Which book has been with you the most places?

This is a tricky one. In my youth I was a world traveler, and I am one of those people who always have to have a book with them, so I have dragged many different books to some very remote places. But it’s never always the same one. I remember reading an Indonesian version of The Two Towers while on a canoe, and reading How Green Was My Valley (in English) sitting on an ironwood porch in the jungle.  Little House probably wins, though, since I re-read that one on the ironwood porch as well. 

Any “required reading” you hated in high school that wasn’t so bad two years later?

No. I liked To Kill A Mockingbird when we read it in high school, and loved it even more later.  I hated 1984 so much that I’ve never gone back to it.

Used or brand new?

Library.

Have you ever read a Dan Brown book?

I can’t remember.  I have read one by another person in a similar genre, and reviewed it here.

Have you ever seen a movie you liked more than the book?

The Great Gatsby (Leo DiCaprio version). The film made the characters sympathetic and the story poignant, which the book didn’t do for me.

Have you ever read a book that’s made you hungry, cookbooks included?

I don’t need a book to make me hungry.

I am easily guilted (is a theme developing here?) by books that feature starvation.

Laura Ingalls Wilder’s book Farmer Boy stars a 9-year-old boy who is always hungry and includes many detailed, sensuous descriptions of food.  Man, that boy could put away the pies! Of course, he was nine years old and was out ploughing all day.

Who is the person whose book advice you’ll always take?

Not sure this person exists.  Even people I respect greatly have different thresholds than I do.

Is there a book out of your comfort zone (e.g., outside your usual reading genre) that you ended up loving?

The Poisonwood Bible by Barbara Kingsolver was out of my comfort zone and I avoided it for several years because I got the impression that it demonized missionaries as evil colonialists who don’t bother to learn anything about the cultures they enter.

Eventually, when I’d made some culture crossing mistakes of my own and been through some difficult personal stuff, and I had accepted myself as a flawed person and life had calmed down a bit, I felt ready to read it.

It is brilliant. 

I still think it demonizes missionaries to some extent, but it is such good literature that even the Baptist pastor villain is portrayed in a complex way. It does a great job of showing the huge learning curve faced by Westerners when entering a West African culture.  It deals with white guilt, parenting guilt, and more. At least three of the characters made me go, “This is me!

Also, the sections narrated by the pastor’s oldest daughter Rachel are hilarious because they’re filled with malapropisms.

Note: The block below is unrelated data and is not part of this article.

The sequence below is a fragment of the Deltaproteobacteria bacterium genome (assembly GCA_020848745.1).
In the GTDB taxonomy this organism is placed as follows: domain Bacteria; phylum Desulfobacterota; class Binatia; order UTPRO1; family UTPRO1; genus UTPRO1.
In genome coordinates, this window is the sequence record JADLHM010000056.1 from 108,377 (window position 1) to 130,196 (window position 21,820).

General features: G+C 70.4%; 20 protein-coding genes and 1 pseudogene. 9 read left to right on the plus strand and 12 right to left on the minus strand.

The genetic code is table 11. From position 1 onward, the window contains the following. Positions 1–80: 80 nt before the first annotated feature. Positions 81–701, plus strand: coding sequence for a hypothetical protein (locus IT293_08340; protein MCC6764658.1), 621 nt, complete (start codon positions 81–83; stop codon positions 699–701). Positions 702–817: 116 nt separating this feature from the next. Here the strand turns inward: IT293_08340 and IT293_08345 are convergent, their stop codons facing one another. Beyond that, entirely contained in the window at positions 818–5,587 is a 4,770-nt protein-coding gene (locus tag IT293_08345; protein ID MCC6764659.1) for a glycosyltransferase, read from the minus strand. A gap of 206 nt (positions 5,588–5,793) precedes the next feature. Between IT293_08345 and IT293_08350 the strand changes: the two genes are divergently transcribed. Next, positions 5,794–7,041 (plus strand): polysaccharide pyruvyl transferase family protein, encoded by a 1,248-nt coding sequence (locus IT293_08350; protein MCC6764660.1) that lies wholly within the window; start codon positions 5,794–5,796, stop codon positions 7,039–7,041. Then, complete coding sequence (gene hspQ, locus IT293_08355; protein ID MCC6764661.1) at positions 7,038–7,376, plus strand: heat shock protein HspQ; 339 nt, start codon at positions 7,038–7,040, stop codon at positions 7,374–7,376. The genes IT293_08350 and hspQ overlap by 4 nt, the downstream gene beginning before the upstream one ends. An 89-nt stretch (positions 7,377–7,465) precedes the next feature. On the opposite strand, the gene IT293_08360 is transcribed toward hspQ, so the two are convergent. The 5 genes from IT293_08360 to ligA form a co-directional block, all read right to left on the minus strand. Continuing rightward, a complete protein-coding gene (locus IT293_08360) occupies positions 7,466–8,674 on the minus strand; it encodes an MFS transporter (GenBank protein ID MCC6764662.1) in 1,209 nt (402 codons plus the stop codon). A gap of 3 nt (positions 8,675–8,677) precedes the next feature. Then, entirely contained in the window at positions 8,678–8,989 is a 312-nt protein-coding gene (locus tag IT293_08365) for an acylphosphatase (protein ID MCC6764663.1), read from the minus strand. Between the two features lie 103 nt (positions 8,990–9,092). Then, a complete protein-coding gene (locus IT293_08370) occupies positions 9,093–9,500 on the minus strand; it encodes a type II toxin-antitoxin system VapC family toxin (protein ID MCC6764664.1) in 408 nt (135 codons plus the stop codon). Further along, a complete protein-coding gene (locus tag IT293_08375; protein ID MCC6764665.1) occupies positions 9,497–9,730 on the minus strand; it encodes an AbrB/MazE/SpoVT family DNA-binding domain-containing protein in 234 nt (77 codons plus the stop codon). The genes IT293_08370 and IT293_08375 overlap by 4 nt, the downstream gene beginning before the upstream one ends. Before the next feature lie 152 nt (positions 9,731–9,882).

Now it’s my turn to tag you.

Tag! You’re it. If you want to do this tag, go home and do it, and let me know. Or answer randomly selected questions from this tag in the comments.

Misanthropic Movie Review: Angels and Demons

Photo by Javon Swaby on Pexels.com

Reader response is a wonderful style of literary criticism which allows the reviewer to just note down their personal reactions, even if those reactions occurred while watching the show at midnight, when we get sleepy and our inner five-year-old emerges.

This post doesn’t explain the plot step by step, but it does contain all the spoilers and all the sarcasm.

So, my reactions to the movie version of Angels and Demons, in order …

1. Oooh, these Catholics are so mysterious and sinister!

2. Science-y stuff is happening inside the big collider.  The people are speaking French.  They think the collider might blow everything up, but they press on anyway because it’s Science.

3. Now they have made antimatter. 

4. The messenger from the Vatican speaks English with a cool, ominous accent.  He seems to be perfectly fluent, but he can’t remember the word formídable.  The closest he can get is for-mi-dá-blay.  The professor has to translate for him.

5. The professor is really smart. He knows more about Catholic history than the Catholics themselves.  Seems legit.

6. The Illuminati were a bunch of honest truth seekers who were absolutely, positively not into the occult.  They were just rationalists and scientists who were persecuted by the Catholic Church.  Now they want to use the antimatter to blow up a small country (Vatican City), but that is totally justified because the Catholics branded a cross on the chests of five Illuminati back in the 1500s.

7. The Illuminati have kidnapped the four preferiti, a.k.a. Cardinals who are being considered to become the next Pope.  The other Cardinals are in conclave.  The Great Elector, the leader of these, is obviously the bad guy.  He doesn’t want to evacuate St. Peter’s Square, even though it clearly might be a good idea.  He has “I WANT TO BE POPE” written on his forehead, and it’s possible he is behind this whole scheme.  He either works for the Illuminati, or is more likely using them.